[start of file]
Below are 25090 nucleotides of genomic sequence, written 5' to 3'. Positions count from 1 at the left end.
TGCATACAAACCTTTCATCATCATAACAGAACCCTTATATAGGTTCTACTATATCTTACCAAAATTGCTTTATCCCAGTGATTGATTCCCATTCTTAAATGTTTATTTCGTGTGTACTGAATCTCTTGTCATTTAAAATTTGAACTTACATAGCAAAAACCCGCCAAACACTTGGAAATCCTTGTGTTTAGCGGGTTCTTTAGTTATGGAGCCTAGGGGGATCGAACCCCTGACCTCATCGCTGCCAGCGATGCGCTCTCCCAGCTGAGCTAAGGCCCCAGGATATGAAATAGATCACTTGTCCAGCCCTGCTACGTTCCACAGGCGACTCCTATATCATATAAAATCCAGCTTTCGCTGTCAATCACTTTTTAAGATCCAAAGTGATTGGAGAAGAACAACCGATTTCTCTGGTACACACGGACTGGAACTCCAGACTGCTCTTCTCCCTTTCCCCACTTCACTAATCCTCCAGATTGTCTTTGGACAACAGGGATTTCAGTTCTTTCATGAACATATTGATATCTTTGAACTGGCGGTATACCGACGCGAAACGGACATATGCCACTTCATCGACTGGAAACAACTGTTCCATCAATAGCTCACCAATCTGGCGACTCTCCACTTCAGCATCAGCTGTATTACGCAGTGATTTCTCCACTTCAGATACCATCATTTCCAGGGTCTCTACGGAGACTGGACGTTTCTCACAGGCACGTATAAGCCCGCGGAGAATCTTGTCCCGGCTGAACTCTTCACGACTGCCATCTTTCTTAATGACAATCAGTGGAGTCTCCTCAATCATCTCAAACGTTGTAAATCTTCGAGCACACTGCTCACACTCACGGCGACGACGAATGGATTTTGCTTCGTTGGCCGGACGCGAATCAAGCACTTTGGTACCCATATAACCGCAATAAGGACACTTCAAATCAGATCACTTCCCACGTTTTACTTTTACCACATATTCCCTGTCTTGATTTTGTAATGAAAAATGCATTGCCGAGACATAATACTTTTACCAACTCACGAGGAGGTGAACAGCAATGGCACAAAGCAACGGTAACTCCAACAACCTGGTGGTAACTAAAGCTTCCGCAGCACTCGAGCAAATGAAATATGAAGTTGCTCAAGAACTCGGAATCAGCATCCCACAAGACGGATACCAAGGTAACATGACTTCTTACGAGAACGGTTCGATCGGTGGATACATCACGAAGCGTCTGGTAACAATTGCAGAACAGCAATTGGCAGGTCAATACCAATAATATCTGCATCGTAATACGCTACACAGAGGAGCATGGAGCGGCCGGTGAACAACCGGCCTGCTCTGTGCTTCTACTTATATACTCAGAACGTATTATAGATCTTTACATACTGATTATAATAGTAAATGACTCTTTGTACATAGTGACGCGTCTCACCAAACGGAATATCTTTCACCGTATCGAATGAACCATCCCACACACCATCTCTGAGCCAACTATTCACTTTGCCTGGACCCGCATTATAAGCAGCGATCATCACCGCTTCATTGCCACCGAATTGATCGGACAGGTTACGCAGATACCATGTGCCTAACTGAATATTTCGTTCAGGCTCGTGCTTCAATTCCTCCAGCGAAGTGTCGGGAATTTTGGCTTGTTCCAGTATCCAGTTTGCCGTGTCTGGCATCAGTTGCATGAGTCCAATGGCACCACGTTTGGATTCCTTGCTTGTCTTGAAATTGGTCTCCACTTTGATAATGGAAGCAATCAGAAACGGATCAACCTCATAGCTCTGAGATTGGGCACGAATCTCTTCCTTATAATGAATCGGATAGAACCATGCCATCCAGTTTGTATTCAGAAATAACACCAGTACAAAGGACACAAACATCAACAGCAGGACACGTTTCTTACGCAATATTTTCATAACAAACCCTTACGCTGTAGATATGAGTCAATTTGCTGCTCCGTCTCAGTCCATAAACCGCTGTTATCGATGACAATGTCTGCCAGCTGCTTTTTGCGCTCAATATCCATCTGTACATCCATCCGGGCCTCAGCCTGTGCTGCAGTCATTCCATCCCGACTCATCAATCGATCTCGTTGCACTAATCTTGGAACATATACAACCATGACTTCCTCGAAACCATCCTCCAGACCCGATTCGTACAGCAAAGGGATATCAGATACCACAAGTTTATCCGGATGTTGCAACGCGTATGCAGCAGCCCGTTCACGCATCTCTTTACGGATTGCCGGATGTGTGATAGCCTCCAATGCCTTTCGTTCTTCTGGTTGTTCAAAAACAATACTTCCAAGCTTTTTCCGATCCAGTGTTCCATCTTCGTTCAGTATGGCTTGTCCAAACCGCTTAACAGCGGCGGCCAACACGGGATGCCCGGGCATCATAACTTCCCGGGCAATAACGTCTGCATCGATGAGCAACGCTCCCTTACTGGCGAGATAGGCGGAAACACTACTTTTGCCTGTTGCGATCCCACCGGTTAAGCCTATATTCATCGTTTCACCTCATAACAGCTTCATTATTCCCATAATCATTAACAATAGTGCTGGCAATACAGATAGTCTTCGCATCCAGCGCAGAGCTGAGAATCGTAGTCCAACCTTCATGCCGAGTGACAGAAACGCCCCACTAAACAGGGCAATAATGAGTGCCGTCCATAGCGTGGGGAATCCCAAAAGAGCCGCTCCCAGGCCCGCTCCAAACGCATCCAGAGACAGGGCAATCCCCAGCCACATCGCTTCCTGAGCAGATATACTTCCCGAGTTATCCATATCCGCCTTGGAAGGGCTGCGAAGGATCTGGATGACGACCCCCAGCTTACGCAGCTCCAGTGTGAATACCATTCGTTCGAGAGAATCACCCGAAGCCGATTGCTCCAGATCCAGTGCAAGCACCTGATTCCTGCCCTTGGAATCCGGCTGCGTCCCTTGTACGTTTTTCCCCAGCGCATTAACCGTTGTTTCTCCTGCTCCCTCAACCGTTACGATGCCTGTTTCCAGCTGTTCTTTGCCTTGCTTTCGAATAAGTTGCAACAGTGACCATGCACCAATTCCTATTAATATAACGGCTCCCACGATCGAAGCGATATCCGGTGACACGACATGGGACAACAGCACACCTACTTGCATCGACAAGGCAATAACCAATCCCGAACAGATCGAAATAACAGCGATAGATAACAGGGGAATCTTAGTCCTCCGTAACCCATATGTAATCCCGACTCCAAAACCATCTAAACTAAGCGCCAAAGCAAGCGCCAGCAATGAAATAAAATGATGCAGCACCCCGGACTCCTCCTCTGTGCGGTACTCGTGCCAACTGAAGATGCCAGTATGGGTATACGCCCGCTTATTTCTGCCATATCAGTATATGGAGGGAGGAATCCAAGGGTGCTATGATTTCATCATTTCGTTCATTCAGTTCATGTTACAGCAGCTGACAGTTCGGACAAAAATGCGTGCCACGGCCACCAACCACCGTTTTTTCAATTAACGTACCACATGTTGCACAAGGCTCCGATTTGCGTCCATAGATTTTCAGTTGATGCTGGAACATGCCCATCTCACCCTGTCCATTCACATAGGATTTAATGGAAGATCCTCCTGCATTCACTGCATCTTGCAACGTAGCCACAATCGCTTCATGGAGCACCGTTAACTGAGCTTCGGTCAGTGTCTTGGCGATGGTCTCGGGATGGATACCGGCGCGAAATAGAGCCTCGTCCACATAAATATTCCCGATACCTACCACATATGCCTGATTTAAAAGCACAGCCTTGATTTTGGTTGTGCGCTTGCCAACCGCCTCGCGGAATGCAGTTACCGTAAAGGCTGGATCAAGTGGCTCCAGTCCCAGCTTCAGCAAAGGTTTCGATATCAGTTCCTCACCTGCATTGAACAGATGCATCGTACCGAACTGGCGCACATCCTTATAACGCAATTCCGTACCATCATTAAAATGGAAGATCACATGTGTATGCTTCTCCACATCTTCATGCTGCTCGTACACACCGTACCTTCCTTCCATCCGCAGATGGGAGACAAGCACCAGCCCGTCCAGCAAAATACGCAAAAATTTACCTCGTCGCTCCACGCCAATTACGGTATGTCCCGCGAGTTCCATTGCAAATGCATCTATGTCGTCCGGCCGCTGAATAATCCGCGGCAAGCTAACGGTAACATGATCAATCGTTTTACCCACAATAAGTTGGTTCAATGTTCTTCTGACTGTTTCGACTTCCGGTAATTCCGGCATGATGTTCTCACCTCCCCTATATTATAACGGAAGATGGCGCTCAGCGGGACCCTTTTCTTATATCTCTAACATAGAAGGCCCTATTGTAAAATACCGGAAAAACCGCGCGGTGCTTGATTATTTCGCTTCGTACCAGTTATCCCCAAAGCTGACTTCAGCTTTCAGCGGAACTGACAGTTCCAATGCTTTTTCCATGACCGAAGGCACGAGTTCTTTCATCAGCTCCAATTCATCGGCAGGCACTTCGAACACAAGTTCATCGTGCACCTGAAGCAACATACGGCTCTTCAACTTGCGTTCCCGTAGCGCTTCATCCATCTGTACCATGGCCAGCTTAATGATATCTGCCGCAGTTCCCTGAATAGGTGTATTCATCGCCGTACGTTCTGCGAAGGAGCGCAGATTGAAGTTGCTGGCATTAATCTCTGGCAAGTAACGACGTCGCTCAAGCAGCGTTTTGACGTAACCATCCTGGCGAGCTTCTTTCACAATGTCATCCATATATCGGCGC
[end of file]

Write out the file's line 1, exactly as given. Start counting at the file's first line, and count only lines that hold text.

Below are 25090 nucleotides of genomic sequence, written 5' to 3'. Positions count from 1 at the left end.